Masquespacio: “We create spaces that rouse emotions”

H_Masquespacio Mas Creations

Masquespacio Mas Creations, Ana Chris Portrait

Ana is from Colombia, Christophe from Belgium. Spain is where they’ve joined forces, not just emotionally but also professionally. Masquespacio is a harmonious mix of creativity and marketing strategy. They’ve been riding the crest of the wave for the last few years.

Ana Milena Hernández Palacios and Christophe Penasse, the founders of the Spanish studio Masquespacio, describe themselves as emotional designers. Their projects really do have that certain je ne sais quoi, giving off sensitivity, surprise and happy vibes, yet – and this is something they are keen to underscore – they always keep to their customers’ requests in terms of specification and functionality. The studio’s distinctive hallmark is the creation of energetic, brightly coloured spaces with a certain wow factor: the spaces seem to want to break with ordinariness, conventionality and habit, although there’s no shortage of references to design of the past. Bright colours, skilled use of colour blocks and vivid geometries also serve to produce a futuristic impression but, as they stress, they also help to map out different concepts for each client. The strategy is always stunning and happy, organised yet vibrant and always serves a dual purpose: telling a story and rousing emotions. We chatted to them about experimenting, storytelling, nature and the difference designers can make today.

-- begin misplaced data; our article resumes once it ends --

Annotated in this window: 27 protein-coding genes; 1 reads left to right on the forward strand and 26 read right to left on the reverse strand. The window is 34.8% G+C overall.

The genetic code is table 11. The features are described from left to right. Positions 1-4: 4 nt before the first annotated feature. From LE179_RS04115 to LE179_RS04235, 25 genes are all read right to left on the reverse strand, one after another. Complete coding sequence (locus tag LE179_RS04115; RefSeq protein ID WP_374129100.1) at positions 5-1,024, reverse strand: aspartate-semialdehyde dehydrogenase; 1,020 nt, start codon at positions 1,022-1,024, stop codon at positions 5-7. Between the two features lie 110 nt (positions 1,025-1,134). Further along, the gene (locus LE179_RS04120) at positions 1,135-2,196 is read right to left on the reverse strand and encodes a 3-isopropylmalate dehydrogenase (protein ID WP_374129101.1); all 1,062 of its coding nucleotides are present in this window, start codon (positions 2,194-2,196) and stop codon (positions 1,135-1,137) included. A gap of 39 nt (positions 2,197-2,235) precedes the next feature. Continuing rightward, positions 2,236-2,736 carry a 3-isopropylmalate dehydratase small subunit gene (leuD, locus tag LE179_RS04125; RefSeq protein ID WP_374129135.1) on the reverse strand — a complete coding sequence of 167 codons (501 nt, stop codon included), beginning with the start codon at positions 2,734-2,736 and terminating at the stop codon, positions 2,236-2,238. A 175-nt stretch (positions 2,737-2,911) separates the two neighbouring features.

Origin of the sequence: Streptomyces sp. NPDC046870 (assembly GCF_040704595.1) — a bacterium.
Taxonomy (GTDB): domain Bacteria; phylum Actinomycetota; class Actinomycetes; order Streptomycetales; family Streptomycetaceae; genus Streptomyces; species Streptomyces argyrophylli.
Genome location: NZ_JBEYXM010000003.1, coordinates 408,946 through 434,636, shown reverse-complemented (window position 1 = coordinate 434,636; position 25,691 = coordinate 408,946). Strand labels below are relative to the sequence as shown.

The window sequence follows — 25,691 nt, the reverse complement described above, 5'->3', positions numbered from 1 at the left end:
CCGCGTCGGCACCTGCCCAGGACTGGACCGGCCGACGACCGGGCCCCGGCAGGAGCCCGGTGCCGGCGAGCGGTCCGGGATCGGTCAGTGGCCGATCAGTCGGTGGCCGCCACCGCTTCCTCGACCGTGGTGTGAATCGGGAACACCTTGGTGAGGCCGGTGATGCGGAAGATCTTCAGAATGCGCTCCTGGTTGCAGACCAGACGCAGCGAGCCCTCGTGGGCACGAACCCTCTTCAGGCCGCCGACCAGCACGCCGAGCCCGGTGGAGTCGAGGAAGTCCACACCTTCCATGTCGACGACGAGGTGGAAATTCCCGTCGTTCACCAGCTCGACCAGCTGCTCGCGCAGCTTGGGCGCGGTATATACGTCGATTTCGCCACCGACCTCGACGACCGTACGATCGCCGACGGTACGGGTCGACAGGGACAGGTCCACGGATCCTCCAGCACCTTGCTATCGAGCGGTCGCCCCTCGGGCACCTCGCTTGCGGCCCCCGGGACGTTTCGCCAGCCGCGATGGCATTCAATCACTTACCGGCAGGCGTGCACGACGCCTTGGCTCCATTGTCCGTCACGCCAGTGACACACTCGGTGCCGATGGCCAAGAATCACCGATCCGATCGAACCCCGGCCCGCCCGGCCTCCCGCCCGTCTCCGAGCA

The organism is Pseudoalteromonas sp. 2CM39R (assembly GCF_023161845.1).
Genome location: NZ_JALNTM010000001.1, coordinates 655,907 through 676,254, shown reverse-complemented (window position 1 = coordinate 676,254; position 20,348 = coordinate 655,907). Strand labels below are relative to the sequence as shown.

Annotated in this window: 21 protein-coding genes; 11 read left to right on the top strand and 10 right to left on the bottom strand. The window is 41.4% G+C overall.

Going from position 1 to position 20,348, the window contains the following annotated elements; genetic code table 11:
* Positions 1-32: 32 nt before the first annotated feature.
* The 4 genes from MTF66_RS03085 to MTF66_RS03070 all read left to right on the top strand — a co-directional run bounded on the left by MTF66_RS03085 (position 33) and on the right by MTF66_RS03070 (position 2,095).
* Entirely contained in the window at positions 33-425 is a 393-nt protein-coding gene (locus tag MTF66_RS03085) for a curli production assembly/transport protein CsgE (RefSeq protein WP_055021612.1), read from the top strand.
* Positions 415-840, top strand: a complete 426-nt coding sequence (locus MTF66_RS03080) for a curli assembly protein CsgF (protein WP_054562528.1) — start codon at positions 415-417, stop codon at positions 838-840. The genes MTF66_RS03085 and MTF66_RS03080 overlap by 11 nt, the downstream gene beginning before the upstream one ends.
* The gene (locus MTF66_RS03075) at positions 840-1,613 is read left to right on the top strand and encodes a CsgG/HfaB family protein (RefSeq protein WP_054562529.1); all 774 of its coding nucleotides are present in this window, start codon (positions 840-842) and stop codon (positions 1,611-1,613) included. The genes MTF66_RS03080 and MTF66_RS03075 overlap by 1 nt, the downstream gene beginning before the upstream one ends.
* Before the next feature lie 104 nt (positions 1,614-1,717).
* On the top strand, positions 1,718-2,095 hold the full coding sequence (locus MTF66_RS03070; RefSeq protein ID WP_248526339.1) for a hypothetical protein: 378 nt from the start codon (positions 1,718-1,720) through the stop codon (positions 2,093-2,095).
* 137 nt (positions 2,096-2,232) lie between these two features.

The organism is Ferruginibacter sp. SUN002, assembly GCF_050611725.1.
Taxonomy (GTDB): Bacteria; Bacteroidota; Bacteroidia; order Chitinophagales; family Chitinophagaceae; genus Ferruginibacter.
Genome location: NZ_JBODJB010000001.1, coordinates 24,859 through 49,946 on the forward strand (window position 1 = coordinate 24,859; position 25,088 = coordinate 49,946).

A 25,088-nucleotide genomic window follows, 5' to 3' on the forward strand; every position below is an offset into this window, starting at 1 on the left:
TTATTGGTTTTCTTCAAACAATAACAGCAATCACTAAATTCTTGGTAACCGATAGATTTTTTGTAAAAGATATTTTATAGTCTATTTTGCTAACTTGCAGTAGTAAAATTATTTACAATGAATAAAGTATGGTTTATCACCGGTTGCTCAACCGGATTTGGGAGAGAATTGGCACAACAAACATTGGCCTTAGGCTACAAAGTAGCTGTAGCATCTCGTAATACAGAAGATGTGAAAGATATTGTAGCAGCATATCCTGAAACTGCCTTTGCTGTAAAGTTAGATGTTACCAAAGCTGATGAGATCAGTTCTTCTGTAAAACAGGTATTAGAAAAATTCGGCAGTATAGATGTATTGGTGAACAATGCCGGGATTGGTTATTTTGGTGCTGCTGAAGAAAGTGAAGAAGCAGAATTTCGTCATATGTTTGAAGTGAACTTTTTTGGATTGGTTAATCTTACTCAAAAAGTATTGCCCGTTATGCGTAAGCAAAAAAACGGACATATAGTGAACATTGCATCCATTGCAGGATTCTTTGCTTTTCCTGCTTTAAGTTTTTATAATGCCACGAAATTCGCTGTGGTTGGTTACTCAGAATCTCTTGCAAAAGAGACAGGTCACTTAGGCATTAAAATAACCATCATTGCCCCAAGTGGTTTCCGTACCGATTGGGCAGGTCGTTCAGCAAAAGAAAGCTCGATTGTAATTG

1 Masquespacio, Rubio

Masquespacio, Rubio

Your projects reveal a design approach that blends colour, form and perspective. Almost a new form of communication stemming from an experimental, almost artistic approach to design. Is that the case?

First, we always try to evolve with every project and find design solutions by harnessing an innovative approach. In some ways it could be described as experimental, although the level of experimentation depends on the type of business we are working for. Designing a project for a commercial hamburger chain like Bun is not the same thing as one for an upmarket restaurant like La Sastrería. For a commercial chain, we try to come up with an approach that can be understood by the masses and strike a balance between creating a unique experience through design and keeping a clear focus on a customer group. For a fine dining restaurant, our approach centres much more on creating a new design language, than on following trends, and creating an out-of-this-world consumer experience. Here, the design will be much more artistic and at the same time experimental. We also think that design should be a part of the communication. It is like creating a sign of love every time you create a new project, building a new universe from the brand identity upwards.

Your projects are defined by geometry, rigorous research, combined with a subtle play on the impact of traditional forms. Can you tell us where your aesthetics come from?

We have several ways of finding a point of connection with the brand, which will form the basis on which to work once we initiate a design. If we work with a chain that wants to expand rapidly and focus on a specific customer target, we will mostly start off by following an actual trend. Although to make it innovative and stand out from our competitors, we try to evolve with the trend towards the future and so avoid bringing a design to a market that is already saturated. Another approach is just finding a concept for the design based on a specific brand characteristic. This can range from a specific product that it sells, to an ancient neighbourhood in which it is located. In this sense we are much more experimental and artistic, getting away from everyday trends. We stand out by looking to the past to look to the future.